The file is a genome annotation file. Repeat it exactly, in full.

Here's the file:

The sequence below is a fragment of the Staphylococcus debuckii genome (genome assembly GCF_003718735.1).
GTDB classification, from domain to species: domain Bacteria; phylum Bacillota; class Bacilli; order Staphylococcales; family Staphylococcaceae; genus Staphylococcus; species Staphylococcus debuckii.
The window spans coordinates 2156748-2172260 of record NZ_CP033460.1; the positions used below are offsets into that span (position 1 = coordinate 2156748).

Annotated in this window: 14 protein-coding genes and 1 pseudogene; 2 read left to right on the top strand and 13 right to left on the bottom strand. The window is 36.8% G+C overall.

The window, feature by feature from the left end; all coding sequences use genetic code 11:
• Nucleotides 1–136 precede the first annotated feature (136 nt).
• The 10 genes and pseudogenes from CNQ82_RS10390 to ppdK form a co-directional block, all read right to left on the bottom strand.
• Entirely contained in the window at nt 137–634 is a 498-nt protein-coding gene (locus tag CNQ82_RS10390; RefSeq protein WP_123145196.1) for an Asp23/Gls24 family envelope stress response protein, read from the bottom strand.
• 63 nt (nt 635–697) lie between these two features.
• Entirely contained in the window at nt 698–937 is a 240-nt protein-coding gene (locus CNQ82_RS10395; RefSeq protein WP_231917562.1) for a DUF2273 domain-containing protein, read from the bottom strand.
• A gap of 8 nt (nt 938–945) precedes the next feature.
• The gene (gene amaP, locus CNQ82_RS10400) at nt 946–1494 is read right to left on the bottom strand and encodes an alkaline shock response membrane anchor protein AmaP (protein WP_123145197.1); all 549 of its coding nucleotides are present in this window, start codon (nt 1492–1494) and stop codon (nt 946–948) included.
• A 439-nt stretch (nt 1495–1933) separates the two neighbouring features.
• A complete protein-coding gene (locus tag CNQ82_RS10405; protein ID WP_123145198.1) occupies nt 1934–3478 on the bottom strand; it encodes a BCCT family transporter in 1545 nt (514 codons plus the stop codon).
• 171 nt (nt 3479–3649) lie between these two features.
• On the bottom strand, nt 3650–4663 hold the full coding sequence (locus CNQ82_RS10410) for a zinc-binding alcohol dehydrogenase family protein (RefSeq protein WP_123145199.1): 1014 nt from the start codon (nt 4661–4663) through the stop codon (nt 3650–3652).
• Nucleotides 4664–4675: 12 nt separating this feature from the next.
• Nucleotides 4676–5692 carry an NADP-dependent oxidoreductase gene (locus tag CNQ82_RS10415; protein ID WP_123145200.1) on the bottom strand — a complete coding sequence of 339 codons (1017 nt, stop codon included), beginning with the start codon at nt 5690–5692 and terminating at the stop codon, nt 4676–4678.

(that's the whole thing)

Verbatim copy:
The sequence below is a fragment of the Staphylococcus debuckii genome (genome assembly GCF_003718735.1).
GTDB classification, from domain to species: domain Bacteria; phylum Bacillota; class Bacilli; order Staphylococcales; family Staphylococcaceae; genus Staphylococcus; species Staphylococcus debuckii.
The window spans coordinates 2156748-2172260 of record NZ_CP033460.1; the positions used below are offsets into that span (position 1 = coordinate 2156748).

Annotated in this window: 14 protein-coding genes and 1 pseudogene; 2 read left to right on the top strand and 13 right to left on the bottom strand. The window is 36.8% G+C overall.

The window, feature by feature from the left end; all coding sequences use genetic code 11:
• Nucleotides 1–136 precede the first annotated feature (136 nt).
• The 10 genes and pseudogenes from CNQ82_RS10390 to ppdK form a co-directional block, all read right to left on the bottom strand.
• Entirely contained in the window at nt 137–634 is a 498-nt protein-coding gene (locus tag CNQ82_RS10390; RefSeq protein WP_123145196.1) for an Asp23/Gls24 family envelope stress response protein, read from the bottom strand.
• 63 nt (nt 635–697) lie between these two features.
• Entirely contained in the window at nt 698–937 is a 240-nt protein-coding gene (locus CNQ82_RS10395; RefSeq protein WP_231917562.1) for a DUF2273 domain-containing protein, read from the bottom strand.
• A gap of 8 nt (nt 938–945) precedes the next feature.
• The gene (gene amaP, locus CNQ82_RS10400) at nt 946–1494 is read right to left on the bottom strand and encodes an alkaline shock response membrane anchor protein AmaP (protein WP_123145197.1); all 549 of its coding nucleotides are present in this window, start codon (nt 1492–1494) and stop codon (nt 946–948) included.
• A 439-nt stretch (nt 1495–1933) separates the two neighbouring features.
• A complete protein-coding gene (locus tag CNQ82_RS10405; protein ID WP_123145198.1) occupies nt 1934–3478 on the bottom strand; it encodes a BCCT family transporter in 1545 nt (514 codons plus the stop codon).
• 171 nt (nt 3479–3649) lie between these two features.
• On the bottom strand, nt 3650–4663 hold the full coding sequence (locus CNQ82_RS10410) for a zinc-binding alcohol dehydrogenase family protein (RefSeq protein WP_123145199.1): 1014 nt from the start codon (nt 4661–4663) through the stop codon (nt 3650–3652).
• Nucleotides 4664–4675: 12 nt separating this feature from the next.
• Nucleotides 4676–5692 carry an NADP-dependent oxidoreductase gene (locus tag CNQ82_RS10415; protein ID WP_123145200.1) on the bottom strand — a complete coding sequence of 339 codons (1017 nt, stop codon included), beginning with the start codon at nt 5690–5692 and terminating at the stop codon, nt 4676–4678.